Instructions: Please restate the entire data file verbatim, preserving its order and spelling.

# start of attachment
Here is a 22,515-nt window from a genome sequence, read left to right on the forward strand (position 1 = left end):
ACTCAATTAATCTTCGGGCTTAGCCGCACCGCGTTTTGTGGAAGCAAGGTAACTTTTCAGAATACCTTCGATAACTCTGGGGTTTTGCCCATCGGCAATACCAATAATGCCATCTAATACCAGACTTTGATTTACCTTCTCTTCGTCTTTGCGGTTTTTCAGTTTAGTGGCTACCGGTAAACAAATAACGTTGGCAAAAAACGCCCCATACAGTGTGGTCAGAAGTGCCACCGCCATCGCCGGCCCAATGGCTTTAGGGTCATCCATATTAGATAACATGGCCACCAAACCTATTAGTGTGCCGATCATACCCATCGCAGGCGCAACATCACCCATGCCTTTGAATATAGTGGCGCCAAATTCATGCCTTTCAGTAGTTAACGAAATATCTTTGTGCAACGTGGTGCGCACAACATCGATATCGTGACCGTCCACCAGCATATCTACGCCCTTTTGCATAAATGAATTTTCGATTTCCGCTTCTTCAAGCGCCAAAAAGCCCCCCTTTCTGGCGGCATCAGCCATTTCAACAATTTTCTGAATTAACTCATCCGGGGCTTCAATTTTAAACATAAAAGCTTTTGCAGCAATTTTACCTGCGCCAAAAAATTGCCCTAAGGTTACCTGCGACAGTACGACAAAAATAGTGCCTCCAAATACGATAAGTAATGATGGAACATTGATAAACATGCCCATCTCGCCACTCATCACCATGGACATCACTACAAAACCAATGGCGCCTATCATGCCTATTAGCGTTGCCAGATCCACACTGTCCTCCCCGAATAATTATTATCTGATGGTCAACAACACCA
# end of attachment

Here is a 22,515-nt window from a genome sequence, read left to right on the forward strand (position 1 = left end):
ACTCAATTAATCTTCGGGCTTAGCCGCACCGCGTTTTGTGGAAGCAAGGTAACTTTTCAGAATACCTTCGATAACTCTGGGGTTTTGCCCATCGGCAATACCAATAATGCCATCTAATACCAGACTTTGATTTACCTTCTCTTCGTCTTTGCGGTTTTTCAGTTTAGTGGCTACCGGTAAACAAATAACGTTGGCAAAAAACGCCCCATACAGTGTGGTCAGAAGTGCCACCGCCATCGCCGGCCCAATGGCTTTAGGGTCATCCATATTAGATAACATGGCCACCAAACCTATTAGTGTGCCGATCATACCCATCGCAGGCGCAACATCACCCATGCCTTTGAATATAGTGGCGCCAAATTCATGCCTTTCAGTAGTTAACGAAATATCTTTGTGCAACGTGGTGCGCACAACATCGATATCGTGACCGTCCACCAGCATATCTACGCCCTTTTGCATAAATGAATTTTCGATTTCCGCTTCTTCAAGCGCCAAAAAGCCCCCCTTTCTGGCGGCATCAGCCATTTCAACAATTTTCTGAATTAACTCATCCGGGGCTTCAATTTTAAACATAAAAGCTTTTGCAGCAATTTTACCTGCGCCAAAAAATTGCCCTAAGGTTACCTGCGACAGTACGACAAAAATAGTGCCTCCAAATACGATAAGTAATGATGGAACATTGATAAACATGCCCATCTCGCCACTCATCACCATGGACATCACTACAAAACCAATGGCGCCTATCATGCCTATTAGCGTTGCCAGATCCACACTGTCCTCCCCGAATAATTATTATCTGATGGTCAACAACACCA